Mindfulness training: A promising approach for addressing the needs of child welfare system children and families

Cynthia V. Heywood, Philip A. Fisher, Yi Yuan Tang

Research output: Chapter in Book/Report/Conference proceedingChapterpeer-review

Abstract

Foster children often demonstrate intensive clinical needs and evidence risk for long-term difficulties as a result of adversity and maltreatment. Addressing their diverse and intensive needs can be challenging for foster caregivers and complex for their providers. Although intervention research over the past decades has yielded a number of evidence-based treatment approaches for foster children and their caregivers, enhancement and individualization continues to be needed.As the field advances, more attention is being paid to critical skills that increase competence and resilience as protective factors versus the more traditional focus on pathology. Particularly, self-regulation and attention are becoming increasingly salient foci for scientists and practitioners seeking to improve treatment effectiveness and favorable outcomes.Mindfulness-oriented interventions pose a forum for uniquely targeting these outcomes and have the potential to (1) promote the development of self-regulation and attentional focus in foster children, (2) increase the effect of already robust therapies, (3) enhance risk prevention efforts for children whose lives are characterized by adversity, (4) address obstacles to effective and consistent implementation of therapeutic parenting strategies, and (5) increase overall well-being and quality of life for foster children and their caregivers. In this chapter, the following topics are discussed: (1) the presenting issues among foster children and their need for effective and individualized treatments, (2) the interplay of stress and neurobiology on the development critical skills, (3) current intervention trends, and (4) applications for mindfulness-oriented therapies in research and practice.The presence of over one-half million children in out-of-home care in the United States represents a national public health concern given that the vast majority of these placements result from abuse or neglect (Kendall, Dale, and Plakitsis, 1995; Stein, 1997). Over the past 20 years, the foster care population has grown considerably. Increases over time in the size of the foster care population, which until recently was growing by an average of 10% annually, are attributable to numerous factors. These include changes in child abuse and neglect reporting requirements, higher foster care entrance versus exit rates, and the impact of poverty, homelessness, adolescent parenthood, family violence, mental illness, and substance abuse. The issues are further exacerbated by flat or decreasing budgets for social services (Barbell, 1997; Barbell and Freundlich, 2001). In a national survey, states reported that funding for family support services has not kept pace with need, resulting in foster children languishing in care (U.S. General Accounting Office, 2007). As of 2008, there were more 463,000 foster children nationwide. Fortunately, the size of the population appears to have stabilized at around one-half million children in the past five years, and the most recent estimates indicate a decreasing trend (U.S. Department of Health and Human Services, 2009).In this chapter, we will explore four areas related to foster children. First, we review the disparities in well-being among foster children. Second, we explore the impact of adversity and stress on specific neurodevelopmental processes that may help to account for some of these disparities. Third, we discuss current trends in intervention practices with foster children and their caregivers, emphasizing evidence-based interventions designed specifically for this population. Lastly, we explore a new trend in emotional and behavioral health with great promise for the foster care populations: specifically, interventions designed to impact the domain of mindfulness. We suggest that, given the unique sequelae resulting from maltreatment and early adversity, mindfulness-oriented treatments for foster children and their caregivers pose a unique and promising approach for remediating critical deficits and addressing persistent obstacles to the implementation of more effective practices in the child welfare system.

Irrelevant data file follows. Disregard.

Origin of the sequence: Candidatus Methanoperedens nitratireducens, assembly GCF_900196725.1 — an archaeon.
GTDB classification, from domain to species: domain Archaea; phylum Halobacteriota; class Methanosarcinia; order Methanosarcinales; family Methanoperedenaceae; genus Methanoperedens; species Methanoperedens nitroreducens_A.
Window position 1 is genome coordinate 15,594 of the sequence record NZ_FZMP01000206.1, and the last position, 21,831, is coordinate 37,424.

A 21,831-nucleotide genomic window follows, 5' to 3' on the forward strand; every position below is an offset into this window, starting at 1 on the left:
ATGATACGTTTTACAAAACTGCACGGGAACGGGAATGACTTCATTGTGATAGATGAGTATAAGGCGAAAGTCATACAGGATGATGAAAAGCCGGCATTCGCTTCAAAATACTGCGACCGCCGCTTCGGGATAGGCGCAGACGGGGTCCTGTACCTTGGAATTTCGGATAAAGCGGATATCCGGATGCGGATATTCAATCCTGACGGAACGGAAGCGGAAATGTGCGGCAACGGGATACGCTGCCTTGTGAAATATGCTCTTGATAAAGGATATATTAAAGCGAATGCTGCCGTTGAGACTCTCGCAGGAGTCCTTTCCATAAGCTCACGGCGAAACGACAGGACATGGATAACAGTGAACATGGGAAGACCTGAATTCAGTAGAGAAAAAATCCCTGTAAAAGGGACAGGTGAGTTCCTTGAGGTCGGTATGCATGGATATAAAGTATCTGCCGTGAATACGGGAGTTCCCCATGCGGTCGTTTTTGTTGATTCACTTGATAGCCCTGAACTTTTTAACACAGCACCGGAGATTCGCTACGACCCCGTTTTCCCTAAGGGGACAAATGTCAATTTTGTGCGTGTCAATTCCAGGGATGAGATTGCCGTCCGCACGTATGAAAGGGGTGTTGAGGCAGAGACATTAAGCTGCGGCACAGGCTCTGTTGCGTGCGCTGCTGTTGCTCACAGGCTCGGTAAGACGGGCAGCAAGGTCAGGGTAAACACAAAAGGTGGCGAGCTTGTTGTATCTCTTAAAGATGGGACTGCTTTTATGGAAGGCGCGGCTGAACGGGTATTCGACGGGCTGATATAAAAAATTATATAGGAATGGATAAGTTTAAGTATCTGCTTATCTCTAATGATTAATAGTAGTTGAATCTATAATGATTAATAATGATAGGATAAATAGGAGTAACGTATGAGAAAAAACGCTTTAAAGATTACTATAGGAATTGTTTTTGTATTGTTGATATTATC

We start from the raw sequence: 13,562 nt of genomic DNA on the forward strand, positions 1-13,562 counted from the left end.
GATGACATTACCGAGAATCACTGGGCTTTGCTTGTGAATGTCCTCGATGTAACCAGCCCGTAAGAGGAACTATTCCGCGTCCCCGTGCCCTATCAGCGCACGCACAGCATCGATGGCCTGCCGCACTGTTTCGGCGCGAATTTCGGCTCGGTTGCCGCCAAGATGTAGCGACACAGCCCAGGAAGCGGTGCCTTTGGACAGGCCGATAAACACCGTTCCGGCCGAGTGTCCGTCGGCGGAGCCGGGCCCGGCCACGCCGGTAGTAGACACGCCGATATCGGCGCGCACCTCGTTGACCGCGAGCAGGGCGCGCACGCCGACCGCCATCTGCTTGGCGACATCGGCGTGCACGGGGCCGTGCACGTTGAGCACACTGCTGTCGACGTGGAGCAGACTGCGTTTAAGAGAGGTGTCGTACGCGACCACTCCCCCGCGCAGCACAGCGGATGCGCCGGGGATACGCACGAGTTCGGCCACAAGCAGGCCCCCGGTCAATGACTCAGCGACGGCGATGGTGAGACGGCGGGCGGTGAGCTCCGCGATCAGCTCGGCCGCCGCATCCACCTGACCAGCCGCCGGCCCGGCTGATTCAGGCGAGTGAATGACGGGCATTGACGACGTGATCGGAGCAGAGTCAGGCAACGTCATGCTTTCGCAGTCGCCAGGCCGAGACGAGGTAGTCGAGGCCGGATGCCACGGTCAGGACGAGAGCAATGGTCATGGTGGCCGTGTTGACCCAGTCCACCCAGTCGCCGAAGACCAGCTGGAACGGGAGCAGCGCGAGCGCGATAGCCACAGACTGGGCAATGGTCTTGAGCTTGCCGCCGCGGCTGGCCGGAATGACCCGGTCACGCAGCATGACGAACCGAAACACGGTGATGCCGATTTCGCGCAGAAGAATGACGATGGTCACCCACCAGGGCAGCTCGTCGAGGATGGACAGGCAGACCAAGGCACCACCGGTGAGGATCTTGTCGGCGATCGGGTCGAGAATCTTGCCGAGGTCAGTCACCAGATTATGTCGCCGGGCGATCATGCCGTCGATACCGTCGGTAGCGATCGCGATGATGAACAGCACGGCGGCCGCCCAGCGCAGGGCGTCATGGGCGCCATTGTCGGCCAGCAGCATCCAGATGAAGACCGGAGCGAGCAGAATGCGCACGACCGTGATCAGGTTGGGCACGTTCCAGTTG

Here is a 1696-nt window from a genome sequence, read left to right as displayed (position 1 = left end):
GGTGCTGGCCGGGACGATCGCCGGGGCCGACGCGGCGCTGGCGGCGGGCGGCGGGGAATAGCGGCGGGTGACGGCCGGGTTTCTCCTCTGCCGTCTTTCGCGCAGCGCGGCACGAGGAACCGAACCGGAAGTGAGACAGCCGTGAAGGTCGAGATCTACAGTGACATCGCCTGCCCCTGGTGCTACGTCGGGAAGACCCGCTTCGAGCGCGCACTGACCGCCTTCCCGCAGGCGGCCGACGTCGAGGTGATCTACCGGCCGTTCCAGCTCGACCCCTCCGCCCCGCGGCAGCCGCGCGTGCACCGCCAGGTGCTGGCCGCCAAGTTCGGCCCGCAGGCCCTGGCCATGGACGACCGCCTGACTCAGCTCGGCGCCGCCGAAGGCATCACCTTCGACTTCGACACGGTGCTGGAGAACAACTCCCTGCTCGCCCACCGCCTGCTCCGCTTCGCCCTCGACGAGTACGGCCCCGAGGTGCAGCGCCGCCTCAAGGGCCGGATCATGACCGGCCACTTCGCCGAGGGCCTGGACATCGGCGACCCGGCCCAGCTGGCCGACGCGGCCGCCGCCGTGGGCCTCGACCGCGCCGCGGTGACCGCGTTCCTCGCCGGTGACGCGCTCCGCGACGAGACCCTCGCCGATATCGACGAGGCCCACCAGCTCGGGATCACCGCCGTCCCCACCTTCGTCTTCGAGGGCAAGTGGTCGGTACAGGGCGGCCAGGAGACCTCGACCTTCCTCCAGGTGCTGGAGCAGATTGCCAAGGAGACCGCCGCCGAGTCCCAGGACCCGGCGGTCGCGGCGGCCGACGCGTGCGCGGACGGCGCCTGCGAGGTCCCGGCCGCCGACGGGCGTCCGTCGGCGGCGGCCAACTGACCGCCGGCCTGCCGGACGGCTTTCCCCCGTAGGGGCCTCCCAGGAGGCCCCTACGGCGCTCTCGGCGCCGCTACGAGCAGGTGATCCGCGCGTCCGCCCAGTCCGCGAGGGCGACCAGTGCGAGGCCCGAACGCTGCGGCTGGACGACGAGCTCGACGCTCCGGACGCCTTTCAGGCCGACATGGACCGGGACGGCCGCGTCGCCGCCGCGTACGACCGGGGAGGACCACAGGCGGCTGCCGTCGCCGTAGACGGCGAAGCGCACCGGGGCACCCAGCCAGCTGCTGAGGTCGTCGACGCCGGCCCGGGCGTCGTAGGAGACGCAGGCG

Original languageEnglish
Title of host publicationChild Welfare
Subtitle of host publicationCurrent Issues, Practices and Challenges
PublisherNova Science Publishers, Inc.
Pages151-179
Number of pages29
ISBN (Print)9781622578269
StatePublished - Jan 2013

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